Palazzo Serbelloni

Corso Venezia, 16. (Open Map)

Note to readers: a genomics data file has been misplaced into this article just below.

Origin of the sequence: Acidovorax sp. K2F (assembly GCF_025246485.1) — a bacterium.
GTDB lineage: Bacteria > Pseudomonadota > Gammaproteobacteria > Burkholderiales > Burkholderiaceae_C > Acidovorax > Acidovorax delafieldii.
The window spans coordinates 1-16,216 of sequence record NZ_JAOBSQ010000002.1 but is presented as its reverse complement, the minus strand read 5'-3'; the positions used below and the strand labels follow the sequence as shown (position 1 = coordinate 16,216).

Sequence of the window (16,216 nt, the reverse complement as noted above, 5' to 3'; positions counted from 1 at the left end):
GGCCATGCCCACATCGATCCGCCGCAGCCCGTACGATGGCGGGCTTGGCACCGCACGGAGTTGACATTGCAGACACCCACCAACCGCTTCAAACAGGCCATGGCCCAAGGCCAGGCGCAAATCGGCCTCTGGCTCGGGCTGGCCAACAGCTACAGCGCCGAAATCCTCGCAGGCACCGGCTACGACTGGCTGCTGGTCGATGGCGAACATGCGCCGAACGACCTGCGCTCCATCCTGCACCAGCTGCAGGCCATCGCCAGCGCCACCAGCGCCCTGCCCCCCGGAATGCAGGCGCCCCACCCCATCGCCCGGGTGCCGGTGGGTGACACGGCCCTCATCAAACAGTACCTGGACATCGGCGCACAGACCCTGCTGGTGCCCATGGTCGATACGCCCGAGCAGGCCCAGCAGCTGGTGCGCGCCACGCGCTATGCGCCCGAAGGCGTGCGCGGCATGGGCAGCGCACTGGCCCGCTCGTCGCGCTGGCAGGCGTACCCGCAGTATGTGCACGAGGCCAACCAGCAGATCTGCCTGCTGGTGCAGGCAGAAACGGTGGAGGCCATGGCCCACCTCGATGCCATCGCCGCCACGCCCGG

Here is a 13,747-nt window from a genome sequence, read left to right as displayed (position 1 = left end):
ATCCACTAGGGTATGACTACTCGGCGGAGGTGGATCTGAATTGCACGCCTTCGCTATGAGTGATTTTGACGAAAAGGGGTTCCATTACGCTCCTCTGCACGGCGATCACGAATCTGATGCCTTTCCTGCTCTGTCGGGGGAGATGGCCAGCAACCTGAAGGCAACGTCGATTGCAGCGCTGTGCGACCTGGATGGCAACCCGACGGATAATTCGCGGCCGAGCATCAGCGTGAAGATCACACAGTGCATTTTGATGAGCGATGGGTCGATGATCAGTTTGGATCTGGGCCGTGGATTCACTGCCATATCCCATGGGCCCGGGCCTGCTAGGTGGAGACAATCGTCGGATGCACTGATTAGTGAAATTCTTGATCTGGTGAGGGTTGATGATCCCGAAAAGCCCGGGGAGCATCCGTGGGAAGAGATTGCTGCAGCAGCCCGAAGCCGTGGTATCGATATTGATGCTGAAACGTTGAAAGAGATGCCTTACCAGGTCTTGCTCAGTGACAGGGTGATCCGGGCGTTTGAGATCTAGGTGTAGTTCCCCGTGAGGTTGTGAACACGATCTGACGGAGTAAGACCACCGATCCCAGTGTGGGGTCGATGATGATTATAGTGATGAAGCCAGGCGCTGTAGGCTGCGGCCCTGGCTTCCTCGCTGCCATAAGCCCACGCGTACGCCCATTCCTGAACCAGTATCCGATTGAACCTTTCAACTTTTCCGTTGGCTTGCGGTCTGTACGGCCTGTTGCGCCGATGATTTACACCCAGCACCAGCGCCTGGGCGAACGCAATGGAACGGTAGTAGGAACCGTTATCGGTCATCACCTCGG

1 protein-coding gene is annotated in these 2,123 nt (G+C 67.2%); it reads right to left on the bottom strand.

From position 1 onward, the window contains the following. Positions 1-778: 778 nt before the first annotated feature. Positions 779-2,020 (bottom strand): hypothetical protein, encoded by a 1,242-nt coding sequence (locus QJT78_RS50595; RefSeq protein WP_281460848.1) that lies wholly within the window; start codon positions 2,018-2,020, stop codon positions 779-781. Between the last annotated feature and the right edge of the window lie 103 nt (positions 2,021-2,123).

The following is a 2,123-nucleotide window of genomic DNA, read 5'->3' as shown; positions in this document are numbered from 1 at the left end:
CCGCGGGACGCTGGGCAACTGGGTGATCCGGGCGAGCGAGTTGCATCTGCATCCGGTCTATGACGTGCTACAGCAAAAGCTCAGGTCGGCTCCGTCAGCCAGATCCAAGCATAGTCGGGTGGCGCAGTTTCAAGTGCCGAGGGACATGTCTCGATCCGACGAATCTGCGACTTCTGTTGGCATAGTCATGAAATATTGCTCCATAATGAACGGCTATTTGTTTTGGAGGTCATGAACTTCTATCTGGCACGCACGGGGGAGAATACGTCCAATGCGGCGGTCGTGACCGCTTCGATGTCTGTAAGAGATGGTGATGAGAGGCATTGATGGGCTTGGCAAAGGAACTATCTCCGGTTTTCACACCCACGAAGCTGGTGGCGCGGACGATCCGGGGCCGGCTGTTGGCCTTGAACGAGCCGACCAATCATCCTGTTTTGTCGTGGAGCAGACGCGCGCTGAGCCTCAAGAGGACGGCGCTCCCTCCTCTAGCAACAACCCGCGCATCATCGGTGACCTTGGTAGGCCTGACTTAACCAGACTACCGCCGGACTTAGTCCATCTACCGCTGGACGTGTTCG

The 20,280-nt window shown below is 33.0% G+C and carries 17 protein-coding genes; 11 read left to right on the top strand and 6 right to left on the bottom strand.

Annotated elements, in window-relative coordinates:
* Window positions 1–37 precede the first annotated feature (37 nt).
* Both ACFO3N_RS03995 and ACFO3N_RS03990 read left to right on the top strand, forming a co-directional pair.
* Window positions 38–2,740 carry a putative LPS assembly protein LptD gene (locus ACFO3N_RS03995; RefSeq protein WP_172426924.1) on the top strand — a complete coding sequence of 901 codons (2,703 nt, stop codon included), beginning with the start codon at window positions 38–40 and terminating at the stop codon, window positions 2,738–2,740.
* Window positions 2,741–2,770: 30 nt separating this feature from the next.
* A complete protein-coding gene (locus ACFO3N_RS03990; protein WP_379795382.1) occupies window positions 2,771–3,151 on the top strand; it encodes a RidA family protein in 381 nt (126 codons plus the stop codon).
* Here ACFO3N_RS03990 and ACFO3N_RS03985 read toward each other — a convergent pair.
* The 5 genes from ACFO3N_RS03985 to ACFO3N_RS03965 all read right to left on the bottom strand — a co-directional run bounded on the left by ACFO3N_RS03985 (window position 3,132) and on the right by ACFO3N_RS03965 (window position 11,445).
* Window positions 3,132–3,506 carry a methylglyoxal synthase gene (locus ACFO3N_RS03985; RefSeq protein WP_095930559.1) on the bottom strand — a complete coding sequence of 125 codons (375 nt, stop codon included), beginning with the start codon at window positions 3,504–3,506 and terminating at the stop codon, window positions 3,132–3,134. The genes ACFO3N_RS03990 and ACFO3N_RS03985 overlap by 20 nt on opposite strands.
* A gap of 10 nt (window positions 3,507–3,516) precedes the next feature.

Duke Gabrio Serbelloni and his oldest son Giò Galeazzo built a large Palazzo in order to enhance the prestige of one of the most famous and glorious Milanese aristocratic families. The construction prompted the large-scale renewal of the entire area, known as Borgo di Porta Orientale, which at that time consisted principally of gardens, orchards, farms and monasteries.Today, Palazzo Serbelloni is part of the attractive buildings lining Corso Venezia. It is one of the finest examples of Milanese Neoclassical architecture. It is distinctive for the fine portico on the façade, completed in 1793 by Ticino architect Simone Cantoni.The building was involved in significant events over the course of two centuries of Italian, European and international history. Napoleon Bonaparte lived there in pomp for three months, and the main stateroom is dedicated to his memory with the name “Sala Napoleonica”. Other illustrious guests include the Austrian Chancellor Klemens von Metternich, Napoleon III, and king Vittorio Emanuele II Savoia, who greeted the enthusiastic crowds in the street from the portico.Today, the building comprises fine monumental interiors, a lovely court, and a well tended garden. The “Fondazione Serbelloni” uses it for the organization of prestigious events: artistic and professional functions, prize-giving ceremonies, fashion shows, exhibitions and book presentations.The “Circolo della Stampa,” Press Club, saw the presence of Sofia Loren and Vittorio De Sica on 22 December 1960, during a reception for the presentation of the film 'La Ciociara' (The Woman from Ciociara). In 1969, 1969 Lucio Battisti was present at the Circolo dinner for the presentation of the “Juke Box Sottovoce” award in the 5th Festivalbar competition.Between the columns on the first floor, there is a bas-relief by Donato and Francesco Carabelli, with scenes celebrating the Lombard League.The 1943 air-raids destroyed extensive sections of the Neoclassical construction, including the famous library with its 75,000 books, and the frescoes in the first-floor state rooms by Traballesi.